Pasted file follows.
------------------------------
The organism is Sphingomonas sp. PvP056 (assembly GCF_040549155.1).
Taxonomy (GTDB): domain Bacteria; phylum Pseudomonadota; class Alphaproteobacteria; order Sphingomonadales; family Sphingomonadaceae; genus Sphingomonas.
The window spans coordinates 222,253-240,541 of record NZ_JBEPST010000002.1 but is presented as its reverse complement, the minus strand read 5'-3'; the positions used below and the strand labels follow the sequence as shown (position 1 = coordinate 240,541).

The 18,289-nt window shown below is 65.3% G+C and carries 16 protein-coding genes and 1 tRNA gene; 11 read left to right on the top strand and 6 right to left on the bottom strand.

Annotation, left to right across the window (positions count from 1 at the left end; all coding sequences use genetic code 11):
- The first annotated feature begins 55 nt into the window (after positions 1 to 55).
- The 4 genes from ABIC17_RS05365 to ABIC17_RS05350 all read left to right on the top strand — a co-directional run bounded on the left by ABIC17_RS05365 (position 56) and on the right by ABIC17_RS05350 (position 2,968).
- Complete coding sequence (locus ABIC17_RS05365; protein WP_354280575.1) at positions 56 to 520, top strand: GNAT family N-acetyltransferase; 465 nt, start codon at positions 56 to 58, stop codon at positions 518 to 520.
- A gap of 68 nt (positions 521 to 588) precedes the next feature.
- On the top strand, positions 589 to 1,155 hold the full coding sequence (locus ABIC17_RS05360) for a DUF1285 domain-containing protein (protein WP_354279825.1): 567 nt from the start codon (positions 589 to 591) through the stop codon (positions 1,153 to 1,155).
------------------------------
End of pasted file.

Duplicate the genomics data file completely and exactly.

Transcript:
The organism is Sphingomonas sp. PvP056 (assembly GCF_040549155.1).
Taxonomy (GTDB): domain Bacteria; phylum Pseudomonadota; class Alphaproteobacteria; order Sphingomonadales; family Sphingomonadaceae; genus Sphingomonas.
The window spans coordinates 222,253-240,541 of record NZ_JBEPST010000002.1 but is presented as its reverse complement, the minus strand read 5'-3'; the positions used below and the strand labels follow the sequence as shown (position 1 = coordinate 240,541).

The 18,289-nt window shown below is 65.3% G+C and carries 16 protein-coding genes and 1 tRNA gene; 11 read left to right on the top strand and 6 right to left on the bottom strand.

Annotation, left to right across the window (positions count from 1 at the left end; all coding sequences use genetic code 11):
- The first annotated feature begins 55 nt into the window (after positions 1 to 55).
- The 4 genes from ABIC17_RS05365 to ABIC17_RS05350 all read left to right on the top strand — a co-directional run bounded on the left by ABIC17_RS05365 (position 56) and on the right by ABIC17_RS05350 (position 2,968).
- Complete coding sequence (locus ABIC17_RS05365; protein WP_354280575.1) at positions 56 to 520, top strand: GNAT family N-acetyltransferase; 465 nt, start codon at positions 56 to 58, stop codon at positions 518 to 520.
- A gap of 68 nt (positions 521 to 588) precedes the next feature.
- On the top strand, positions 589 to 1,155 hold the full coding sequence (locus ABIC17_RS05360) for a DUF1285 domain-containing protein (protein WP_354279825.1): 567 nt from the start codon (positions 589 to 591) through the stop codon (positions 1,153 to 1,155).